Growing the next generation of green leaders in Detroit
Justin Schott ( MS, 06 )
Executive Director, EcoWorks
The Earth Day celebration with His Holiness the Dalai Lama, which SNRE helped to convene.
Don't think too hard about the things you can't do or the obstacles in the way of what you want to do. Listen to your passions and take the plunge, even when you don't know what the outcome will look like.
There is a perception that green initiatives can be a hard sell in urban areas facing seemingly intractable problems like poverty, food scarcity, and unemployment. But Justin Schott sees these issues as a way into the conservation conversation, especially when the average household learns that his organization saves its clients an average of $559 on their water bill and 14 percent in energy costs annually. Schott is the executive director of EcoWorks in Detroit, which all told has put a whopping $30 million in energy savings back into the pockets of its clients — predominantly low- to moderate-income families — through education and training.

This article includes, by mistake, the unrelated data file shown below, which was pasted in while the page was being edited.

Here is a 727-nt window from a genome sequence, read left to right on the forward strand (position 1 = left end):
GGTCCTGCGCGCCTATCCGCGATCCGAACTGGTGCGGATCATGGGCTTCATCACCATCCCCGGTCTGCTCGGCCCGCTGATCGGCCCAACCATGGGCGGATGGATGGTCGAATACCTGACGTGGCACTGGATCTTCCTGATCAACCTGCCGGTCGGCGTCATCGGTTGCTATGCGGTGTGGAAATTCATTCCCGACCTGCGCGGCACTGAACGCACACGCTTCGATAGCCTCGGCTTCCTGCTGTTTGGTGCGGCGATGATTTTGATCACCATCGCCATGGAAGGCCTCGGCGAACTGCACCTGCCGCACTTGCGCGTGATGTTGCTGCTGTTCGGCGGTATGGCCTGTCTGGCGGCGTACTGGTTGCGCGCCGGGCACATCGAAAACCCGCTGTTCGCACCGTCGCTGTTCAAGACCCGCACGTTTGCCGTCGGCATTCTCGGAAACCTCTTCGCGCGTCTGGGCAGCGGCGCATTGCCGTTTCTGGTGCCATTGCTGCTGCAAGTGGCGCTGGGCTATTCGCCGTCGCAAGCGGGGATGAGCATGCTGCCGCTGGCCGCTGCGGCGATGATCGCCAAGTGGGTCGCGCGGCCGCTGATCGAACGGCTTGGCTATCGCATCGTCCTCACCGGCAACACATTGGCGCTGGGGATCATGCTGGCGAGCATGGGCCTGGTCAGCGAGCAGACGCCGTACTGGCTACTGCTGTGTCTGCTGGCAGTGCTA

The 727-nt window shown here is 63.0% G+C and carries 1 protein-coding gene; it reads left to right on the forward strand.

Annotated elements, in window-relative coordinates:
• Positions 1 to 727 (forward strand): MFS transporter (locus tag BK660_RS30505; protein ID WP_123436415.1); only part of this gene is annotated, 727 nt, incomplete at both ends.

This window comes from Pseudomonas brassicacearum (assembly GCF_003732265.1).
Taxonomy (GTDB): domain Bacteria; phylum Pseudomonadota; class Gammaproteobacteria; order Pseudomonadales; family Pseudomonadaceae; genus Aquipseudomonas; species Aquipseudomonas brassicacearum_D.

Ten percent of that $30 million has been generated by the EcoWorks Youth Energy Squad, which Schott founded in 2010. Today, more than 3,000 YES students a year learn how to lower utility bills for their families, implement sustainable solutions in their schools and neighborhoods, and gain the leadership skills and confidence to pursue higher education and careers. In addition to millions in local energy savings, YES has contributed over $360,000 in summer stipends and AmeriCorps scholarships to 192 high school student crew members.
Schott also oversees EcoWorks’ residential education and green consulting initiatives, as well as Reclaim Detroit, a social enterprise that fights blight, creates jobs, and reclaims valuable resources from the landfill using deconstruction and innovative reuse practices. Reclaim Detroit trains workers facing barriers to traditional employment to carefully dismantle parts of buildings slated for demolition, salvaging lumber to create products like office tables and cutting boards. Participants also gain valuable experience in the construction and demolition industry, with a near-80 percent job placement rate after graduation.
“I have the privilege of leading an amazing organization at the intersection of sustainability and social justice — and there is no shortage of this work in Detroit,” Schott said. “We are reframing adversity as an opportunity to create a green and equitable society.”